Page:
Classroom Programs Not Mandated by Charter: In view of the confusion about what the Charter actually mandates and the apparent contradiction between classroom programs on sexual abuse and Church teachings, Mary Ann Kreitzer, President of the Catholic Media Coalition, called Kathleen McChesney, Executive Director of the Office of Child and Youth Protection of the United States Conference of Catholic Bishops (USCCB). In a brief telephone conversation on March 23 Kreitzer asked whether classroom programs are mandated by the Charter. McChesney replied that the Charter requires each diocese “to have a program for children,” but acknowledged that it does not call for a classroom program. Kreitzer specifically inquired whether there are backup documents mandating classroom programs. McChesney said no. Kreitzer then asked if parents could teach the material to their own children. McChesney saw no reason why they couldn’t, saying there had to be a program but the form it takes is “up to the bishop.” Since McChesney’s office has oversight responsibility and produces the annual report on diocesan implementation of the Charter, her opinion is particularly relevant.

Bias of “Safe Environment Classroom Programs: Your Excellencies, many dioceses seem to be approaching the issue of “safe environments” from the bias of secular child protection agencies which presume that parents abuse their children. In fact, some chancery officials have said those outside the family should teach these programs because “parents might be abusers.” What an offensive premise! There isn’t a single case in the Jay report of parental abuse. On the contrary, the report documents abuse by clergy, the overwhelming majority of which is homosexual in nature. So the shift to blaming parents is unreasonable and unjustified. Some parents have questioned whether keeping their children out of these offensive programs will bring accusations of neglect by diocesan lawyers if their children are abused by diocesan employees in the future. Those questions remain unanswered.

The safest environment for children is an intact family. Studies indicate that “Children of divorced or never-married mothers are six to 30 times more likely to suffer from serious child abuse than are children raised by both biological parents in marriage.” (Patrick Fagan, The Child Abuse Crisis: the Disintegration of Marriage, Family and the American Community, Heritage Foundation) An intact family with a dad in the home is a proven deterrent to all types of abuse. Most of the cases in the Church sex scandals involved vulnerable families whose children were easy targets for predators. There is no evidence that “safe environment” programs would have prevented or interrupted the abuse. Efforts to strengthen the family are the surest way to protect children.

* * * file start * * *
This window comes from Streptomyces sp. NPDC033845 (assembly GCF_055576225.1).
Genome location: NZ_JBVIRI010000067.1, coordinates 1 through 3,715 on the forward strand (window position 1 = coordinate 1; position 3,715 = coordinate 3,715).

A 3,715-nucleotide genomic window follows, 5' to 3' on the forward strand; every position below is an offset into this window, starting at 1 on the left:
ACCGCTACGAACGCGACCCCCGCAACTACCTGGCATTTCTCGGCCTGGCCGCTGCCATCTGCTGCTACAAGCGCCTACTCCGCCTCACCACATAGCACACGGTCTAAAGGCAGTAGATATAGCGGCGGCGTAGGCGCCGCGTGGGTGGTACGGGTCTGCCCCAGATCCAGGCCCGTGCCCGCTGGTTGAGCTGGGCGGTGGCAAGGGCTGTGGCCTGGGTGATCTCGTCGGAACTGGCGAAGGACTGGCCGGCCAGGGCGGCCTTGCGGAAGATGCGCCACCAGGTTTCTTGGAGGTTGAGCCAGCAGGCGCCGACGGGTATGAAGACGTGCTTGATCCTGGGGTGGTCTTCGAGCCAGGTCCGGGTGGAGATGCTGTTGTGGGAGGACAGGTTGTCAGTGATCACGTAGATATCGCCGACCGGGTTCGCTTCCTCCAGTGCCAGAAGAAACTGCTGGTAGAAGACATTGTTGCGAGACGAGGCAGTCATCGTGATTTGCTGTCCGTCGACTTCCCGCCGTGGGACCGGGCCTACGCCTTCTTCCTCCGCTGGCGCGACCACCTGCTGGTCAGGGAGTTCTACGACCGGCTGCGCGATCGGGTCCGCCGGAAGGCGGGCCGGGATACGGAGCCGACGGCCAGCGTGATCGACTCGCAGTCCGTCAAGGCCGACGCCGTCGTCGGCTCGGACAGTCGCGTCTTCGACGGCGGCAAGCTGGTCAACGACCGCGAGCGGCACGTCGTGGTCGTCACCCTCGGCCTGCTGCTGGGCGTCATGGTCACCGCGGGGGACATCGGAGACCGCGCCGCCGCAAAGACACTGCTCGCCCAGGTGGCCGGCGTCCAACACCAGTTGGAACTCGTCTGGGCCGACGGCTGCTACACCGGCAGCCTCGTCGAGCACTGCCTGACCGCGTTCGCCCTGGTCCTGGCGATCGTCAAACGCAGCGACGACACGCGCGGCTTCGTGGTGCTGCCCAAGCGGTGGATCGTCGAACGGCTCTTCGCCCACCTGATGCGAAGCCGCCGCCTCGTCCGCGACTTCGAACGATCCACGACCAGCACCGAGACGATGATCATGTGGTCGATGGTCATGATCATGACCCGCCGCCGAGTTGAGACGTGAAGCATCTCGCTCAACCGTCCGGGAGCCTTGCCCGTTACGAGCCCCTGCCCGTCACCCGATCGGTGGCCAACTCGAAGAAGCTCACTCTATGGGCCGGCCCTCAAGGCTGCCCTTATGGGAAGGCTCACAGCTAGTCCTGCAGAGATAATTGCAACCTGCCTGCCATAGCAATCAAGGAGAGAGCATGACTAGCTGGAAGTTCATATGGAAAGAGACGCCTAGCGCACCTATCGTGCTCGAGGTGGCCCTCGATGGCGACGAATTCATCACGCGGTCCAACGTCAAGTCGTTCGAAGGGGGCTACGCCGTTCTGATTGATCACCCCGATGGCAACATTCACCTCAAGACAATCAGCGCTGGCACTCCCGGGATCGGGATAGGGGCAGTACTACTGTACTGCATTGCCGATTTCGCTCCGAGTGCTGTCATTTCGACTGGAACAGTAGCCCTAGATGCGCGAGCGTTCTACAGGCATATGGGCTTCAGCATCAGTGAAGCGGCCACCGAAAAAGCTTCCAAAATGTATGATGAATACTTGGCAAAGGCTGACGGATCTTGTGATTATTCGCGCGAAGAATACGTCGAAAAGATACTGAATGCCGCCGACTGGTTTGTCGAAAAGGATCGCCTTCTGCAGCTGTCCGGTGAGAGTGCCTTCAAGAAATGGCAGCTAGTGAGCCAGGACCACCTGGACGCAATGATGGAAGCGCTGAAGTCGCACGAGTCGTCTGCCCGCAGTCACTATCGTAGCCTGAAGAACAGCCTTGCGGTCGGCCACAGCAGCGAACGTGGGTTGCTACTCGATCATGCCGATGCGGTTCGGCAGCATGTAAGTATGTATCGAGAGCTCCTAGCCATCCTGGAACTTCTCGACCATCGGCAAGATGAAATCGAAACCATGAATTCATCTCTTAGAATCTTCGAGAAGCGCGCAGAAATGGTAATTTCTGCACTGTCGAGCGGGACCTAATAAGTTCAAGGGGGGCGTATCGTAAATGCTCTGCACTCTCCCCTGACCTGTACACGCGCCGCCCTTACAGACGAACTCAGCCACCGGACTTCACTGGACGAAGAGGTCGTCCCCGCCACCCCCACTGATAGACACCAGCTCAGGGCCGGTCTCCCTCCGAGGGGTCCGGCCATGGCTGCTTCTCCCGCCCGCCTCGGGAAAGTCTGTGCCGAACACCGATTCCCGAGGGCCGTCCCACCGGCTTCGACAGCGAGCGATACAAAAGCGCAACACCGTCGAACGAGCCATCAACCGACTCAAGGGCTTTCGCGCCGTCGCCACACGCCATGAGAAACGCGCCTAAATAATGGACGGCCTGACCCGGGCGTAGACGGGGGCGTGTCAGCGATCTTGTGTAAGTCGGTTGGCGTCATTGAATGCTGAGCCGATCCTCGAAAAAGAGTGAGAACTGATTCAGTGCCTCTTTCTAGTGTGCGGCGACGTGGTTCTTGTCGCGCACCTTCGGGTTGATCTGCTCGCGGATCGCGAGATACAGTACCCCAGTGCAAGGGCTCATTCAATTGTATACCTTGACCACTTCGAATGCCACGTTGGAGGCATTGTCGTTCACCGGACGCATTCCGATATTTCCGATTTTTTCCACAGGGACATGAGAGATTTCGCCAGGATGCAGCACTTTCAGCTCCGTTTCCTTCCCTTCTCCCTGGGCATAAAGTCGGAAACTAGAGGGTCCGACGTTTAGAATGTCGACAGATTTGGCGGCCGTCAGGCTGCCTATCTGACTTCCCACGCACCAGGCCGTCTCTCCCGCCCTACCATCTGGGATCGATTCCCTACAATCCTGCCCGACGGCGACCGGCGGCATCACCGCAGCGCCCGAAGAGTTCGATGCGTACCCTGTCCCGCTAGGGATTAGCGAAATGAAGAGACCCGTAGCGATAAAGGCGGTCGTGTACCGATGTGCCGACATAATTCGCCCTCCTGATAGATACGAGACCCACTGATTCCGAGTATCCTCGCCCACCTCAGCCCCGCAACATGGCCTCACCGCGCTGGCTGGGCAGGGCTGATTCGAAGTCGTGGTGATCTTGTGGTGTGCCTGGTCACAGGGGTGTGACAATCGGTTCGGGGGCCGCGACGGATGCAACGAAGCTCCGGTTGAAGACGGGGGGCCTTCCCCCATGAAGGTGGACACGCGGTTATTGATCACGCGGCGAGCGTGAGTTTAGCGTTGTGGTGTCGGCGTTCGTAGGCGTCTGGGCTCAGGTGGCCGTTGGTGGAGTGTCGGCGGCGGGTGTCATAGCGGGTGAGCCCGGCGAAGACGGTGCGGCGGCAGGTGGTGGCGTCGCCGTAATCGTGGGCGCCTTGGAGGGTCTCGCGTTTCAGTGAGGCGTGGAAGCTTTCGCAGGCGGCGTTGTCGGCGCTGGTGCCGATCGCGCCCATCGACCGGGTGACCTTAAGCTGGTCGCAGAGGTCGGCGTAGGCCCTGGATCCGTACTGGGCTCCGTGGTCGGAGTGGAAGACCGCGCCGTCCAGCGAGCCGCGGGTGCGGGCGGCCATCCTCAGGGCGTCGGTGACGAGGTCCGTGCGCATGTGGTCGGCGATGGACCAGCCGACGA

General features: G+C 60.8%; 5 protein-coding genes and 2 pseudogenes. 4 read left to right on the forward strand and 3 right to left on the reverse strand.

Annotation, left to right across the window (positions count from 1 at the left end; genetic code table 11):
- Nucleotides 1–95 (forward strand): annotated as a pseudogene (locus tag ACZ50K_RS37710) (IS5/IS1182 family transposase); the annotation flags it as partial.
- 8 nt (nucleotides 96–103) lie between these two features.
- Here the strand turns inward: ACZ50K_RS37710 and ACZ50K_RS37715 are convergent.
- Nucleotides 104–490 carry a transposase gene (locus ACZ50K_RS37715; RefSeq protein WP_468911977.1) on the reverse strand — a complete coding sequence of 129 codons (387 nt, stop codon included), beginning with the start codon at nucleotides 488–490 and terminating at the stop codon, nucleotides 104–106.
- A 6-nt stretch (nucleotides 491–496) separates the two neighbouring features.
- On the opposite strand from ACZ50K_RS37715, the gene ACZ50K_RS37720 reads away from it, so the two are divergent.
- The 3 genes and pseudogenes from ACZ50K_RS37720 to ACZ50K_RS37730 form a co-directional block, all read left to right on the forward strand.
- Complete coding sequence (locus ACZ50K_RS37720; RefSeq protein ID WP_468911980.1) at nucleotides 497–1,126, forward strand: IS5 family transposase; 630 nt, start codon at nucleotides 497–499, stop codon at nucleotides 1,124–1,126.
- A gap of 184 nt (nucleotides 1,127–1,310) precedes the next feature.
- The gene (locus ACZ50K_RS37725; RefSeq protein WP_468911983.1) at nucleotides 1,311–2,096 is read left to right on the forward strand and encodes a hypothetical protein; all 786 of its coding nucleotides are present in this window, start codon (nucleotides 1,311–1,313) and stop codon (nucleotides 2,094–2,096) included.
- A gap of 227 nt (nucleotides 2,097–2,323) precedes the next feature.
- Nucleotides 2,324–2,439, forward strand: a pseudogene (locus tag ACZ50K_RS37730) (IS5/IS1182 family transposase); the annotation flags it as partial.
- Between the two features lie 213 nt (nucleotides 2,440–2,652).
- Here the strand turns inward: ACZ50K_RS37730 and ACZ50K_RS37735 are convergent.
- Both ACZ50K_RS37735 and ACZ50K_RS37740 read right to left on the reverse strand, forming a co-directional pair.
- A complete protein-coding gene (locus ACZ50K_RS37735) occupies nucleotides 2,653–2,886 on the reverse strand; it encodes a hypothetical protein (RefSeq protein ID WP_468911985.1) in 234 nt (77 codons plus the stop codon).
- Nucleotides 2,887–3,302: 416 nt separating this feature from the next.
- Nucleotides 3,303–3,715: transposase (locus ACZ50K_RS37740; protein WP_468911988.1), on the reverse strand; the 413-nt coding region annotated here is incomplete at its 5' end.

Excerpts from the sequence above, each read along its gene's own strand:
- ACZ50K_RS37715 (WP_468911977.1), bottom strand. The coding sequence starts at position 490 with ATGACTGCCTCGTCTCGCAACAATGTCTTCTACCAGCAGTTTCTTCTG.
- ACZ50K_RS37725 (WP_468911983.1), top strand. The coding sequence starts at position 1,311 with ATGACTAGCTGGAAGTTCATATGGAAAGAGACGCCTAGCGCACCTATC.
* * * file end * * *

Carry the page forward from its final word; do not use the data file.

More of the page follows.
In closing, we respectfully ask you to abandon implementation of any classroom program addressing the sensitive issues of sexual abuse. Instead, a home-based program for use by parents with their own children should be developed, one that is sensitive to the needs and temperament of the individual child. Parents are those most concerned about the safety of their children and are the natural teachers of this delicate subject. Every diocese is blessed with many well-educated and qualified parents who would welcome the opportunity to assist in developing a program for use in the home. We look forward to the opportunity to serve Holy Mother Church and assist you in your most challenging task.

Mary Ann Kreitzer
President, Catholic Media Coalition

For citiques of "Touching" Programs click below:


Mary Ann Kreitzer
President, Les Femmes
Woodstock, VA
Diocese of Arlington


James Fritz
Fred Paschall
Defenders of the Faith, Inc.
Berkley Springs, WV
Diocese of Wheeling/Charleston


Michael and Donna Marek
Ogdensburg, NY
Diocese of Ogdensburg


J. Hallett
Diocese of Oakland 


Donna Steichen
author and speaker
Ojai, CA


Susan Malley, Editor
Diocese of Springfield, MA


Michael F. Brennan
Diocese of Rochester News and Views
Coalition in Defense of Church Teaching
Rochester, New York 14621
585 467-1745

Laurie Balbach Taylor
Called to Conversion newsletter
Hope of Saint Monica, Inc.
Milford, Ohio
Archdiocese of Cincinnati



Georgene Sorenson
Romans in the Desert
Green Valley, AZ
Diocese of Tucson


Pete Palumbo
Kissimmee FL
Diocese of Orlando



Cecilia H. Martin
Editor, The Catholic Advocate
Jacksonville, FL
Diocese of St. Augustine


The Orlando Truth
PO Box 495
Tangerine, FL 32777
Diocese of Orlando


Katherine A. Parker
Women at the Cross
Birmingham, AL
Diocese of Birmingham


Mike Hargadon
Baltimore Truth
3618 Granite Rd
Woodstock, Md 21163
Archdiocese of Baltimore/Passaic Eparchy


Karl Maurer
Catholic Citizens of Illinois
Archdiocese of Chicago


Valerie Lubitz
Los Pequenos de Christo
Albuquerque, NM
Archdiocese of Albuquerque


Cate Taylor
Deo Gratias
Diocese of Superior, WI
Allyson Smith
San Diego, CA
Diocese of San Diego
Jeanine Notter
Diocese of New Hampshire
Bernadette Powers, RN
Vice President, National Assoc of Pro-life Nurses
Diocese of Arlington

Alice Ann Grayson
President, Veil of Innocence